Wednesday, April 25, 2012

Helicopter Parent

Yesterday someone I went to high school with who is now a college professor updated her status on facebook with -

"Dear helicopter parents of the 1990s: thanks so much for making college teaching harder. Explaining there are no trophies for showing up and that rules apply to everyone makes for a long, tedious day."

I was confused because I had no freaking clue what a helicopter parent was.  No clue.  So being the inquisitive, google savvy person that I am, I did a google search of the term and learned that a helicopter parent is one that is overly involved in their children's lives to the point that they smother the child by their "hovering" much like a helicopter hovers.

These parents are the ones that never let their children out of their sight to play outside because they might get hurt or abducted.  Jungle gyms and swing sets can be too dangerous and so they are banned from the playground.  If a teacher grades the child's work too harshly the parent is at the school to confront them.

 As the children get older these parents pick colleges, majors, fill out applications, etc for these children.  Parents have even been known to negotiate salaries for their adult children getting their first jobs.  

This kind of over involvement cripples the child making it almost impossible to make any decisions in their lives.  They have no respect for authority figures and they grow up feeling entitled.  Shouldn't they get extra credit just for showing up to class?  Those deadlines don't really apply to them,  do they?  

 I can understand why this would drive college professors and employers crazy.

My heart sank when I read all those things because I came to a very disturbing realization.  

 Oh no!  That's me!!  I'm a helicopter parent! 

Now I have the correct terminology for something I have been for years.  And college professors HATE me.  Now I understand why The Boy's college tried (notice I said "tried") to refuse to talk to me last summer when I was doing whatever I could to get him accepted last minute into the college he decided he wanted to go to. (I thought he wanted to go to a Junior college near home for a year or two).  He changed his mind. 

 Now I know why the college wouldn't let any parents within a 20 mile radius when it was time for the student's to register for fall classes at orientation. 

 Now I know why after a brief intro meeting the first morning of orientation, the took the students in one direction and put all the parents in a big bus and sent us on a "tour".

My one saving point is that I didn't become a helicopter parent willingly.  Really, I didn't.  It was a necessity brought on by the fact The Boy has Asperger's.  I did encourage The Boy to become independent and do things on his own.  I would push, but I would always be nearby.  In part because if I wasn't nearby The Boy would refuse to participate in birthday parties, sports, playing outside, swimming etc.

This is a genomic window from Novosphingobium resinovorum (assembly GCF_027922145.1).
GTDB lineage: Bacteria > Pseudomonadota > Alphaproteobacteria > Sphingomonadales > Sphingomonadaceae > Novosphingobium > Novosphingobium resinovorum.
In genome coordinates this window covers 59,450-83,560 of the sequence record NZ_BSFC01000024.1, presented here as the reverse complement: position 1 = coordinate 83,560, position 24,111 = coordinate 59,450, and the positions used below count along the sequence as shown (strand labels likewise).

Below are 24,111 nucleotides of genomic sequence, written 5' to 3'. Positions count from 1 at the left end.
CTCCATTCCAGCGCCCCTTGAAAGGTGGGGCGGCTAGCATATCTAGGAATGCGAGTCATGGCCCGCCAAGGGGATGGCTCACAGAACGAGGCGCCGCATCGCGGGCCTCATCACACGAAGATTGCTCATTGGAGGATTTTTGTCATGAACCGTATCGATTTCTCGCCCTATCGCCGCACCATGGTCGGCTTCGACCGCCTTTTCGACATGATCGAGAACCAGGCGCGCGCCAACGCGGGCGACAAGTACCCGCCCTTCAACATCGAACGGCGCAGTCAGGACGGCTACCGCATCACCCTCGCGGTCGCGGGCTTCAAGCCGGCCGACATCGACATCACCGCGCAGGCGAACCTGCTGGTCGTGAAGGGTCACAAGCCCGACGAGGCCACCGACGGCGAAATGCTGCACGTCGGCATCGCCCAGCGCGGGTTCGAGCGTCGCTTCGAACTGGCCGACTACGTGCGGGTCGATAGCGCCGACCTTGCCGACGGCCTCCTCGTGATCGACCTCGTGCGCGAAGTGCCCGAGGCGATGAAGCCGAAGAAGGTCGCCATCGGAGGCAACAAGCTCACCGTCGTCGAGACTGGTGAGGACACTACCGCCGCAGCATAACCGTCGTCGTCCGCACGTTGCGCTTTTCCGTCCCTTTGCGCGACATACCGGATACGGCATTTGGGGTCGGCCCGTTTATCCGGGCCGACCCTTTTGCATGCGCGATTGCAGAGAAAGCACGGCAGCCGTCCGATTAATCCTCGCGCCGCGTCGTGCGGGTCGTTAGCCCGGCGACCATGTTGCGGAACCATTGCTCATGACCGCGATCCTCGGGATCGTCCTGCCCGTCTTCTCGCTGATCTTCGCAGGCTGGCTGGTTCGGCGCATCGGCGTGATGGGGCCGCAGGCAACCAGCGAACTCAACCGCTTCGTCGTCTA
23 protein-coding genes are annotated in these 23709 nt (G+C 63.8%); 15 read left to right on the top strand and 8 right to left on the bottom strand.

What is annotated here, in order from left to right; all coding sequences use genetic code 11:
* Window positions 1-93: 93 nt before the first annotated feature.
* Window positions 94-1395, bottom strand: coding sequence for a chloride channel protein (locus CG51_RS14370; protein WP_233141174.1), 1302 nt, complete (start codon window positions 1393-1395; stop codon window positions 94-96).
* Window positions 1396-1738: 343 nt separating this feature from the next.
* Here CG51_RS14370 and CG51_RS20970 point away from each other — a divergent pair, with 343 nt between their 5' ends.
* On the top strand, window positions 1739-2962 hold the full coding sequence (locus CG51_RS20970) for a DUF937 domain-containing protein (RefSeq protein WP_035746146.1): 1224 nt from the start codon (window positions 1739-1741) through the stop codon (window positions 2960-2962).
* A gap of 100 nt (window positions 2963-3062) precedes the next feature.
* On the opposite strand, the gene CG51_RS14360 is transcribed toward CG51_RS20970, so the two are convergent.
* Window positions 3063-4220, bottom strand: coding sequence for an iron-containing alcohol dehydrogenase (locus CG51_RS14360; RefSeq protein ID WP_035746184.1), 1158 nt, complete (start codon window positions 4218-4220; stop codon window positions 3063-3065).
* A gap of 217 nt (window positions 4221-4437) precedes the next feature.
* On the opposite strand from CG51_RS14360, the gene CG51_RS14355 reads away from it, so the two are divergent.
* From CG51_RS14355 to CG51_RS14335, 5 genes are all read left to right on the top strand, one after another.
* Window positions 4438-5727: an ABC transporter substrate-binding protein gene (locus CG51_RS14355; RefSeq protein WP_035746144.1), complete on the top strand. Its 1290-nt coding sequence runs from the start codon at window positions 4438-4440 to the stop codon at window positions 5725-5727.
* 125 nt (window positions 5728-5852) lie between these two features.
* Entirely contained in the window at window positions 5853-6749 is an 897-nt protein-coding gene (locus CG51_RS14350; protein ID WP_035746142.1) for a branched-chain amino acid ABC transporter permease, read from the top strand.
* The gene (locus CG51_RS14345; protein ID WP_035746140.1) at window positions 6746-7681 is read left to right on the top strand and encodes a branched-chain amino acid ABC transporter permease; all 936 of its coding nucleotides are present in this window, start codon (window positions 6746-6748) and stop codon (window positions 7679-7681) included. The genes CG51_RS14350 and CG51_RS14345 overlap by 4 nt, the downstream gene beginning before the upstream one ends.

Believe me, I would rather NOT know what the top of the tunnel in the germ filled playground at McDonald's or the inside of the ball pit at Chuck E Cheeses is like.  Fact is if I didn't agree to go up in them, The Boy never would have either.  And bribery doesn't work.  I tried.

It is a fine line for parents with children with special needs to walk.  On the one hand we want our children to become independent, but on the way they do need us more than other children.  Does that really make me fall into the helicopter parent definition?  I hope not.  I took this survey online to find out if I fit the definition of helicopter parent (yes, I'm that paranoid) and the results were that I have found a balance.  

Whew!  What a relief!  To think for a second I might be one of THOSE! 

This helicopter parent phenomena really explains a lot though.  Now I know why the outside park down the street doesn't have real grass.  It has this fake squishy stuff that looks like grass but has cushioning for falls so no little tyke gets bruised or scraped up.  What was our parents thinking when they made us climb on jungle gyms with packed dirt or gravel down below?  Or concrete!   

The Murph and I were in the park a while back and went over to the playground to check out all the fancy play stuff.  A kid's dream world.  And all we had was plain silver bars to climb on when we were kids.  If you fell off one you fell on dirt and broke your arm.  Did our parents just not love us enough?

Now I realize this is the perfect example of a playground designed by our generation, the helicopter parents to help preserve and protect and smother and cripple the next generation, our kids.

Don't get me wrong, the playground is AWESOME!  I wish I had that as a kid.  I feel deprived!  I can't say I turned out ok.  I guess I did though.  My mother never had to do any of my homework for me and she didn't negotiate my salary in my first job out of college (although I sure wish somebody would have) and I 'm certainly not negotiating The Boy's salary when he gets out of college.  

His dad will have to do that.

No comments:

Post a Comment